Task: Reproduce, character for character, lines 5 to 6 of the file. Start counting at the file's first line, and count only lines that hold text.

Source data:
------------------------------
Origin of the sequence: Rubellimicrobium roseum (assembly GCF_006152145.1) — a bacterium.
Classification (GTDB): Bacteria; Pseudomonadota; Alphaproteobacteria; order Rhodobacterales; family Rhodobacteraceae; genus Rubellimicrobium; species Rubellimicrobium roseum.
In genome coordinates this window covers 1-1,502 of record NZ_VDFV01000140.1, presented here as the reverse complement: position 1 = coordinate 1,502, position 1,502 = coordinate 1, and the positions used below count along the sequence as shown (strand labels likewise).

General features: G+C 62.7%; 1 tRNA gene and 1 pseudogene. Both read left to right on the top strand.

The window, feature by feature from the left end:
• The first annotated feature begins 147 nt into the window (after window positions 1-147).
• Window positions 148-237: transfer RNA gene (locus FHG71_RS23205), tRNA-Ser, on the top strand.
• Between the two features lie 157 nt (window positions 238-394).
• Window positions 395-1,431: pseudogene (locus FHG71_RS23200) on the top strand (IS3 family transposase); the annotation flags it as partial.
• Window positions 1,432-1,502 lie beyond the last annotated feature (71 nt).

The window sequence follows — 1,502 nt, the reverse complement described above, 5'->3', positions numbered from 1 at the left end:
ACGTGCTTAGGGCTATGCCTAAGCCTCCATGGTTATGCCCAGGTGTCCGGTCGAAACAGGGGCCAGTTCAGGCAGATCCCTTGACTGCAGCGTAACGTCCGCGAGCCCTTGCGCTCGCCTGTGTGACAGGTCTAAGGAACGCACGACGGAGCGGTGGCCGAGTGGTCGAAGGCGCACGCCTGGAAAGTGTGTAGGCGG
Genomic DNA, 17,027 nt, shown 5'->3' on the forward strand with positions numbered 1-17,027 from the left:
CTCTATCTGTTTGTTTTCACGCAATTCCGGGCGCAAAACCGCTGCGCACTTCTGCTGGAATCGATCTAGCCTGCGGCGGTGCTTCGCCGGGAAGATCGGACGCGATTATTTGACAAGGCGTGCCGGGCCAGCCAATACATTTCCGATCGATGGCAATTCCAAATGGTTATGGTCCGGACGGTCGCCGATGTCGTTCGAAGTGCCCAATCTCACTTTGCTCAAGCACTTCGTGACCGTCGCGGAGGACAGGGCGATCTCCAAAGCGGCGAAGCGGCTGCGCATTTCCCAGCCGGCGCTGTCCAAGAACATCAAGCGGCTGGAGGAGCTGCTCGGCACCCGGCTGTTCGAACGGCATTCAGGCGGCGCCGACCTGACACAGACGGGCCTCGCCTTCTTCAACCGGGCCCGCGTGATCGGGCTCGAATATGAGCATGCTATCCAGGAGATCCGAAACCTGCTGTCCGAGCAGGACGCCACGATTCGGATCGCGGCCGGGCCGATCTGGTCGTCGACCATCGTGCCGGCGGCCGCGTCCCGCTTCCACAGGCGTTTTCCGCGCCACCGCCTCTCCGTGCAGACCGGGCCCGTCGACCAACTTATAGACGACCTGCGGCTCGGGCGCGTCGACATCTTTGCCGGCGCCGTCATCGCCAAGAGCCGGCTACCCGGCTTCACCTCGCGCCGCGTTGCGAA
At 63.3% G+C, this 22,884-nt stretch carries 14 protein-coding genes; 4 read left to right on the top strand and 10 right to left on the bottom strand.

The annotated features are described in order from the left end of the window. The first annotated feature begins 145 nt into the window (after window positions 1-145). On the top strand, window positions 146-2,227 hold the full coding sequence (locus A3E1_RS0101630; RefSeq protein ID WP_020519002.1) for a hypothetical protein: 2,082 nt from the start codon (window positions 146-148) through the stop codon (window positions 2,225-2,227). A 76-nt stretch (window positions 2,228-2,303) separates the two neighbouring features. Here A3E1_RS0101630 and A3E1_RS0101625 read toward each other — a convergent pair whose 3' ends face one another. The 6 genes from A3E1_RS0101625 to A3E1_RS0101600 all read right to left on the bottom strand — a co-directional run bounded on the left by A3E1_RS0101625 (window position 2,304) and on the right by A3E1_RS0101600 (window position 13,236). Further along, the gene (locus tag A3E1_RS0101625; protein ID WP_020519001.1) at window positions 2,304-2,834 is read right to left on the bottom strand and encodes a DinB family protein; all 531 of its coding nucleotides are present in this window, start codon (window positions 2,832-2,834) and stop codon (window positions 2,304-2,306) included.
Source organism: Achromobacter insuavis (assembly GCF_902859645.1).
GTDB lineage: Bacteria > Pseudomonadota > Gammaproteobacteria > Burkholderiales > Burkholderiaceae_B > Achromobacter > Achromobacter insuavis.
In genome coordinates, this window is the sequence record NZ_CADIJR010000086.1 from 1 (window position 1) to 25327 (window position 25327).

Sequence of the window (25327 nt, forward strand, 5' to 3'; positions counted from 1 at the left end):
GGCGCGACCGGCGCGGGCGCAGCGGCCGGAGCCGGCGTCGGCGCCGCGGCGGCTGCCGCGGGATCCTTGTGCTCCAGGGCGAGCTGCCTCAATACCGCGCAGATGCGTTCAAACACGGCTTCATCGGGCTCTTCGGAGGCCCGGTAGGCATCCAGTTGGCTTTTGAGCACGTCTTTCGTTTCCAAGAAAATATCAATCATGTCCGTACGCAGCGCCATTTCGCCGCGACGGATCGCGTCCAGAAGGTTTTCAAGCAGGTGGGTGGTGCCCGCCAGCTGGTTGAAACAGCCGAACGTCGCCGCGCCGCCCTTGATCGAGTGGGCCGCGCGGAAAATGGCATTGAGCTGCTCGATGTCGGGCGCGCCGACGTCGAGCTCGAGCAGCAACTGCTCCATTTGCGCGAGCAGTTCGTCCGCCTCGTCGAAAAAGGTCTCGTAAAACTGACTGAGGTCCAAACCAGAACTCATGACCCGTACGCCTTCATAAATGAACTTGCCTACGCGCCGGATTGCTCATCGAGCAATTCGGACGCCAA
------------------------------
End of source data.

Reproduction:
The window, feature by feature from the left end:
• The first annotated feature begins 147 nt into the window (after window positions 1-147).